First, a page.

Operating with high trust and autonomy means that as many decisions as possible are pushed out to the coal face.
Most decisions involve elements of "why?", "what?", and "how?". In general, "why?" questions will tend to be more centralized, while "how?" questions will be more distributed,
with the "what?" questions falling in between. This approach applies at the company level for the most important strategic decisions, and cascades through different teams as
big decisions are broken down into smaller decisions.
Since we downplay hierarchy, we don't have fixed pre-set boundaries for "decision authority".
Teams and individuals feel their way on this, and over time get a sense of when more input into a decision is warranted. If in doubt, people consult their team leader or tribal
elder to get rapid feedback on whether they need to be involved.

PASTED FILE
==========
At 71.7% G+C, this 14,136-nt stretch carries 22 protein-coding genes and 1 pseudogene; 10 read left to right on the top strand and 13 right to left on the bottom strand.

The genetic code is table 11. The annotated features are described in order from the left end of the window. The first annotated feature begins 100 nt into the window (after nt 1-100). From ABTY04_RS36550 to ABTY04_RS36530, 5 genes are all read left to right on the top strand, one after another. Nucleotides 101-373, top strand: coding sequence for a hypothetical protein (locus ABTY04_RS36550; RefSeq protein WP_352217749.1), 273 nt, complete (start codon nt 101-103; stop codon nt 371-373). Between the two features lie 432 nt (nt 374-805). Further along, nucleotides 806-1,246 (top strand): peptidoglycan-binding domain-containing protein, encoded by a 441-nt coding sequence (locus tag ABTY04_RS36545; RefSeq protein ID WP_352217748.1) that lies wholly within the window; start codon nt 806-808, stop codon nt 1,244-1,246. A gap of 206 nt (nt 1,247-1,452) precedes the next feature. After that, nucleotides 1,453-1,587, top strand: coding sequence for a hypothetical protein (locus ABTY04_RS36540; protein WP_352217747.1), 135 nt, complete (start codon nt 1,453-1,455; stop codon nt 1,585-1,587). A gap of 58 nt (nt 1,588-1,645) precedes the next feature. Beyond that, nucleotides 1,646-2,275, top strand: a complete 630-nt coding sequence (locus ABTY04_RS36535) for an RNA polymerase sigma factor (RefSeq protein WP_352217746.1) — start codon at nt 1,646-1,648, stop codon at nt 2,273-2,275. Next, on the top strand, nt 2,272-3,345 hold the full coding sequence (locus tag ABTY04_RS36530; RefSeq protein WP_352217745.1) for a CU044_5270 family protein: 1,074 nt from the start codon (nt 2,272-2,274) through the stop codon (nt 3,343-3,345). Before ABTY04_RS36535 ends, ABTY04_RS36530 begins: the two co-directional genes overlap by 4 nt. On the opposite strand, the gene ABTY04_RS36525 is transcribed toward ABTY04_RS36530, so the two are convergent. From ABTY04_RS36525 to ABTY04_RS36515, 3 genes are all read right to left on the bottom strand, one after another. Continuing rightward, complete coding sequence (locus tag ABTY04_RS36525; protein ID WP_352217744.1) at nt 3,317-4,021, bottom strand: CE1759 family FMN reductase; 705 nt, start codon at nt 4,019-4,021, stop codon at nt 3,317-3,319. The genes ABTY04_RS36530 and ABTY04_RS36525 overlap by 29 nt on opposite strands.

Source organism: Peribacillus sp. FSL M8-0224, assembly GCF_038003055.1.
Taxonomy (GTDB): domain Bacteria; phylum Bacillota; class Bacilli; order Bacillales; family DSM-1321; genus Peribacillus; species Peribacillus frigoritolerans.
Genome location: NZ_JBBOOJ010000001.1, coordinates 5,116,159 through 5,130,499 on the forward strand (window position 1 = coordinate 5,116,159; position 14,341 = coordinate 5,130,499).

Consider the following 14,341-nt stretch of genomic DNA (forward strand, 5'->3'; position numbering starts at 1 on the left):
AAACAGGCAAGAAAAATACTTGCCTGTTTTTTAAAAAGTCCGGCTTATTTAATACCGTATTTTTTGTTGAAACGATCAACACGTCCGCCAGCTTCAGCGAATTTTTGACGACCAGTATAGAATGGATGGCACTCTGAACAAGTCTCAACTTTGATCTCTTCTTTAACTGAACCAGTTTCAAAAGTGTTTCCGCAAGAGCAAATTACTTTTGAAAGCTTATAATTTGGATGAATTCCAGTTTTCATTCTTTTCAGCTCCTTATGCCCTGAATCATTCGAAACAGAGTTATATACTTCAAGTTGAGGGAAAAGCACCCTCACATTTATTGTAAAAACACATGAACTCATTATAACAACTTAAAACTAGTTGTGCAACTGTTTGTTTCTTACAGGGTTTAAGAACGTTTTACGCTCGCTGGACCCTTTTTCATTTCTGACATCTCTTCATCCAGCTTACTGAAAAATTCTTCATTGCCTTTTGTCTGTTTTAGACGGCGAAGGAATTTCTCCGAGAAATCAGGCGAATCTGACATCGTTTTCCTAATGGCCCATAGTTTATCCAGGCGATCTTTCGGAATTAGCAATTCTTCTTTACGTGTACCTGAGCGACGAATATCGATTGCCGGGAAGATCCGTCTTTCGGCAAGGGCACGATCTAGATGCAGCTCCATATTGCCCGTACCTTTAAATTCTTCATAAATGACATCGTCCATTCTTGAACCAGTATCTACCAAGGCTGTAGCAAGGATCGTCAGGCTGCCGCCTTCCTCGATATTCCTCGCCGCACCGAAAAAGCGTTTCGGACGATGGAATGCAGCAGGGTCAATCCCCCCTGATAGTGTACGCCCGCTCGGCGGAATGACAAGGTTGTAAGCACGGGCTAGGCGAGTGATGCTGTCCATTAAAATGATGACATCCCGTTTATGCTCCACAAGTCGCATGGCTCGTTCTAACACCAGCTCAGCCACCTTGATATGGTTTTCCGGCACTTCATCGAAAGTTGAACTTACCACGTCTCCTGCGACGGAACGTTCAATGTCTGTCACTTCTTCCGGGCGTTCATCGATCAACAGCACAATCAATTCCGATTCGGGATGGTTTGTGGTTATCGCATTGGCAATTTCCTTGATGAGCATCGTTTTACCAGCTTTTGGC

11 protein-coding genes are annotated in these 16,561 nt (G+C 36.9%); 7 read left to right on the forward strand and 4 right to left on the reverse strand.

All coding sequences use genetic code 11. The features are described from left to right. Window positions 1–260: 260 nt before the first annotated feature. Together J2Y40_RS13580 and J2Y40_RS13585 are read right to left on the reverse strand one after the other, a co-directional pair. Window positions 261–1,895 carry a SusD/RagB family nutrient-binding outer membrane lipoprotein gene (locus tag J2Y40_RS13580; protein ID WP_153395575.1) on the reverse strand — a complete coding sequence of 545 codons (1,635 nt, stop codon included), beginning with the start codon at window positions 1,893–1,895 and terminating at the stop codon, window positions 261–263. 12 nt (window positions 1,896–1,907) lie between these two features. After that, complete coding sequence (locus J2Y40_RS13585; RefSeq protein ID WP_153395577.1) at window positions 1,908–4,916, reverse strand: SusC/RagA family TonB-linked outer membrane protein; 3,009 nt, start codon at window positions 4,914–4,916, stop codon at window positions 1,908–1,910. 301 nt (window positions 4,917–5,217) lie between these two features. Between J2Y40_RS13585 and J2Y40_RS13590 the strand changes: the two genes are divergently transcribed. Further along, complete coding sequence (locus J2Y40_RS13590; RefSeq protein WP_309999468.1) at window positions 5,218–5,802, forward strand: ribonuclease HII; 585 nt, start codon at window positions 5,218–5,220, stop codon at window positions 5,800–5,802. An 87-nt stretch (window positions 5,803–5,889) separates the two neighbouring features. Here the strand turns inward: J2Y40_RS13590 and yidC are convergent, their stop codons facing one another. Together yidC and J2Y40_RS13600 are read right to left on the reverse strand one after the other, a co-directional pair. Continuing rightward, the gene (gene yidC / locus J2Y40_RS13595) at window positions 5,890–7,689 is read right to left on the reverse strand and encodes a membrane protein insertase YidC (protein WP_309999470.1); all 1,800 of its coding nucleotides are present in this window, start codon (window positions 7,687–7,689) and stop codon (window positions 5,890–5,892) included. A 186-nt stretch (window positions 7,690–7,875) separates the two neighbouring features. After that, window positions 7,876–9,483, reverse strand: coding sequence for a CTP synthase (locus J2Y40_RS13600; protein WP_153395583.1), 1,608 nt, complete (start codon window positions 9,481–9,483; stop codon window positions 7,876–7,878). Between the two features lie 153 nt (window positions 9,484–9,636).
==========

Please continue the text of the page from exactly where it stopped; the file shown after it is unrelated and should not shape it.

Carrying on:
All non-trivial decisions are made collaboratively, since we work together on everything anyway. We prefer decisions to be based on reasoned argument and evidence, not opinion. If
in doubt, we bring more voices into the conversation.
We default to open, and this principle is essential to good decision-making. Information that is needed to make decisions is shared with everyone. The outcomes of decisions are quickly
shared with everyone.
We make decisions as quickly as possible at the time when they need to be made. Many decisions can be made immediately following a brief conversation. Some decisions involve more
protracted reflection, if they aren't urgent or we need more time to consider all the issues.
When we make the wrong decision, we fail fast and learn the lessons. We think changing our mind is good. Ploughing on with a mistake is bad.